Journal of Financial Economics2013-09-05 2:57 AM

Adoptive expectations: Rising sons in Japanese family firms

Abstract We find inherited family firms more important in postwar Japan than generally realized, and also performing well on average. Non-consanguineous heir-run firms outperform blood heirs' firms, and roughly match founder-run listed firms, while blood heirs surpass professional managers at running family firms. Further, succession events suggest that adopted heirs “cause” elevated performance. We suggest that heir-run firms do well because non-consanguineous heirs displace the least talented blood heirs, the non-consanguineous heir “job” motivates professional managers, and the threat of displacement encourages blood heirs' effort and human capital accumulation, mitigating the “Carnegie conjecture” that inherited wealth deadens talent.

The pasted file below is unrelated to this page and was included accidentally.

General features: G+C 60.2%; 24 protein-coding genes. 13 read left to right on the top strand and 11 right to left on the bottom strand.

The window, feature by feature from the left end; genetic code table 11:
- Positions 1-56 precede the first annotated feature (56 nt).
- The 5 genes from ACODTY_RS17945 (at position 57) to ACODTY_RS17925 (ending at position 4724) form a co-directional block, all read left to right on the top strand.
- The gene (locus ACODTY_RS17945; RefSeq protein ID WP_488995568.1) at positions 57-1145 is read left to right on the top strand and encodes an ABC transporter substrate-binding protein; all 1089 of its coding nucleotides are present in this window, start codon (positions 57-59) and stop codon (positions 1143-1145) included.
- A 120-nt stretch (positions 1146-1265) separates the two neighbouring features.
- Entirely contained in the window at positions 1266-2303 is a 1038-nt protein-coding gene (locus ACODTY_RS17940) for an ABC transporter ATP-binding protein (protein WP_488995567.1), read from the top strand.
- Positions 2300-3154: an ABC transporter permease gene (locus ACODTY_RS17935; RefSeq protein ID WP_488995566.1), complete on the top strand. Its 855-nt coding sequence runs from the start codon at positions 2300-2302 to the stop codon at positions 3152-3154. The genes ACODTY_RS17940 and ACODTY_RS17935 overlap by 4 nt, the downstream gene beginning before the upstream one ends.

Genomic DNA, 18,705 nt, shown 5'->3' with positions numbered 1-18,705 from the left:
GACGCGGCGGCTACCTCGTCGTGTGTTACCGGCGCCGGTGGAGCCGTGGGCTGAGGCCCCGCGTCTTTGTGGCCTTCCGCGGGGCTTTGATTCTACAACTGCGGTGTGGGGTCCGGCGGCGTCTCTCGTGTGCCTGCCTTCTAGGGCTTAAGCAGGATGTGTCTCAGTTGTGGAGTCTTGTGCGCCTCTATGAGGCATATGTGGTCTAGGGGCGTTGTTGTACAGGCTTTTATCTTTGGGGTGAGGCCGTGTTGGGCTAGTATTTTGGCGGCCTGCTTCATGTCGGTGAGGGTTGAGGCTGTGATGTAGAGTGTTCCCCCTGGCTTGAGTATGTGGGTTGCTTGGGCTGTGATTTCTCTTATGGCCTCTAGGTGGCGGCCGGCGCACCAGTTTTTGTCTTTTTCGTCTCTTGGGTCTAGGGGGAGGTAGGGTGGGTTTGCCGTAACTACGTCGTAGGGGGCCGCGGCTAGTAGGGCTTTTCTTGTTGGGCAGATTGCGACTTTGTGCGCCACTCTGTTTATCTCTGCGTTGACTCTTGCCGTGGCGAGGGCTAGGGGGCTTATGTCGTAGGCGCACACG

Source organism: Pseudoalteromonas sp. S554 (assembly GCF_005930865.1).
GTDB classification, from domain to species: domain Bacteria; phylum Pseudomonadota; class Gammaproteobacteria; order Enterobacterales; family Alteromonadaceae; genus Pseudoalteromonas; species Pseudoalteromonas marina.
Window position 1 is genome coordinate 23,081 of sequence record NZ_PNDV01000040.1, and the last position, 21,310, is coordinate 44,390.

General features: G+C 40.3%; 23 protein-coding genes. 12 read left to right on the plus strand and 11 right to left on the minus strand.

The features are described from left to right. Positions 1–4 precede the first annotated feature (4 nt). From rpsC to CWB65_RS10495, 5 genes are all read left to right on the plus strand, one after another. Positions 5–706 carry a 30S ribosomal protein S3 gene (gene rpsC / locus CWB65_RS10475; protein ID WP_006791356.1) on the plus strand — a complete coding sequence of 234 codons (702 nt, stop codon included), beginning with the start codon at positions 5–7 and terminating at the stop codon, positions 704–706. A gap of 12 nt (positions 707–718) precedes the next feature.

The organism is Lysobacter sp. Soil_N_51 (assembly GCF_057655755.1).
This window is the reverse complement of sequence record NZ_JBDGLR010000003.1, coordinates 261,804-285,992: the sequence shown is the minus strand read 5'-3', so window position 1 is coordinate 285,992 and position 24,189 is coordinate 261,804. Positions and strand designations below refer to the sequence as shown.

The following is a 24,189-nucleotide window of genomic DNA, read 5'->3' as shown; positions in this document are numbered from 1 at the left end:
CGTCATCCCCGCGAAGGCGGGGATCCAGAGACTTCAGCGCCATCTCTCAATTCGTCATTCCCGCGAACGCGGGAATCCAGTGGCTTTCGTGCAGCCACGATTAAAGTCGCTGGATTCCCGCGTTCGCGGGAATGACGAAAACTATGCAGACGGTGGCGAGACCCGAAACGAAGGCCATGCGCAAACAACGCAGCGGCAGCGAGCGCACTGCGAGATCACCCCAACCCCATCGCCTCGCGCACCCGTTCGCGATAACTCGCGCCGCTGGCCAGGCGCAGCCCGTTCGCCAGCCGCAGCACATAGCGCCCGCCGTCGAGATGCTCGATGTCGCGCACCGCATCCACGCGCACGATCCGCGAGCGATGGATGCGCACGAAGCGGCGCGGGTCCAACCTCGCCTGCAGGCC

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Journal of Financial Economics

The Journal of Financial Economics or JFE is a peer-reviewed academic journal covering theoretical and empirical topics in financial economics. Together with the Journal of Finance and the Review of Financial Studies, it is considered to be among the top three finance journals.

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